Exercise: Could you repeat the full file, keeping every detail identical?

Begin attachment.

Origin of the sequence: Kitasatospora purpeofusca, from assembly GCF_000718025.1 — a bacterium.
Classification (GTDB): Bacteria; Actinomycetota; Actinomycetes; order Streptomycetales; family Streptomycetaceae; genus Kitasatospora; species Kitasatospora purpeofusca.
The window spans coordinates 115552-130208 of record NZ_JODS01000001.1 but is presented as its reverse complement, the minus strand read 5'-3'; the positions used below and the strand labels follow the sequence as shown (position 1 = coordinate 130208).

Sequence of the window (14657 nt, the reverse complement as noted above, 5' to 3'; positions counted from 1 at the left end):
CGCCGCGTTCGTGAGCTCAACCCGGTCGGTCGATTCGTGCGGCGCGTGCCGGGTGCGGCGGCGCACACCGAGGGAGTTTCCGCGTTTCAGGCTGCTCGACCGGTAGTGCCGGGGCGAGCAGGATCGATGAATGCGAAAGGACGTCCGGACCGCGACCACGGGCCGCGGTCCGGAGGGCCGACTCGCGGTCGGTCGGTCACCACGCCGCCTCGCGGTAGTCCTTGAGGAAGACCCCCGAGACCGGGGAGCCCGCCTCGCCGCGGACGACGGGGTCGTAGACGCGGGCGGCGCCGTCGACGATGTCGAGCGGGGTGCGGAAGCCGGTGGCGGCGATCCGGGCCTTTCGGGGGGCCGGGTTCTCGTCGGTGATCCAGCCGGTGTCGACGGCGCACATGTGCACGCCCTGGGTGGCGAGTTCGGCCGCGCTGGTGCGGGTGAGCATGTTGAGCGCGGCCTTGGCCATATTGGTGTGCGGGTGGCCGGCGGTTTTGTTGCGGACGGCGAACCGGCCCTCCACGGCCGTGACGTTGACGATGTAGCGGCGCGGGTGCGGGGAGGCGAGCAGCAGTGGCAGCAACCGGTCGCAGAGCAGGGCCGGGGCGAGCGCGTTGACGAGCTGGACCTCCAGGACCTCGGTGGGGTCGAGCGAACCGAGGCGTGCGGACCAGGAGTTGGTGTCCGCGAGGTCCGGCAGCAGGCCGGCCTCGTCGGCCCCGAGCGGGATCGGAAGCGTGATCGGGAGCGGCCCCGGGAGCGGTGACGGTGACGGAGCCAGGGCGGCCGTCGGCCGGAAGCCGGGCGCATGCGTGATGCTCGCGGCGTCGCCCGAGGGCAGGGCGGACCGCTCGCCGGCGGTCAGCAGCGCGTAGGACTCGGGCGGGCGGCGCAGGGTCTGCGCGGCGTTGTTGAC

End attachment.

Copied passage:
Origin of the sequence: Kitasatospora purpeofusca, from assembly GCF_000718025.1 — a bacterium.
Classification (GTDB): Bacteria; Actinomycetota; Actinomycetes; order Streptomycetales; family Streptomycetaceae; genus Kitasatospora; species Kitasatospora purpeofusca.
The window spans coordinates 115552-130208 of record NZ_JODS01000001.1 but is presented as its reverse complement, the minus strand read 5'-3'; the positions used below and the strand labels follow the sequence as shown (position 1 = coordinate 130208).

Sequence of the window (14657 nt, the reverse complement as noted above, 5' to 3'; positions counted from 1 at the left end):
CGCCGCGTTCGTGAGCTCAACCCGGTCGGTCGATTCGTGCGGCGCGTGCCGGGTGCGGCGGCGCACACCGAGGGAGTTTCCGCGTTTCAGGCTGCTCGACCGGTAGTGCCGGGGCGAGCAGGATCGATGAATGCGAAAGGACGTCCGGACCGCGACCACGGGCCGCGGTCCGGAGGGCCGACTCGCGGTCGGTCGGTCACCACGCCGCCTCGCGGTAGTCCTTGAGGAAGACCCCCGAGACCGGGGAGCCCGCCTCGCCGCGGACGACGGGGTCGTAGACGCGGGCGGCGCCGTCGACGATGTCGAGCGGGGTGCGGAAGCCGGTGGCGGCGATCCGGGCCTTTCGGGGGGCCGGGTTCTCGTCGGTGATCCAGCCGGTGTCGACGGCGCACATGTGCACGCCCTGGGTGGCGAGTTCGGCCGCGCTGGTGCGGGTGAGCATGTTGAGCGCGGCCTTGGCCATATTGGTGTGCGGGTGGCCGGCGGTTTTGTTGCGGACGGCGAACCGGCCCTCCACGGCCGTGACGTTGACGATGTAGCGGCGCGGGTGCGGGGAGGCGAGCAGCAGTGGCAGCAACCGGTCGCAGAGCAGGGCCGGGGCGAGCGCGTTGACGAGCTGGACCTCCAGGACCTCGGTGGGGTCGAGCGAACCGAGGCGTGCGGACCAGGAGTTGGTGTCCGCGAGGTCCGGCAGCAGGCCGGCCTCGTCGGCCCCGAGCGGGATCGGAAGCGTGATCGGGAGCGGCCCCGGGAGCGGTGACGGTGACGGAGCCAGGGCGGCCGTCGGCCGGAAGCCGGGCGCATGCGTGATGCTCGCGGCGTCGCCCGAGGGCAGGGCGGACCGCTCGCCGGCGGTCAGCAGCGCGTAGGACTCGGGCGGGCGGCGCAGGGTCTGCGCGGCGTTGTTGAC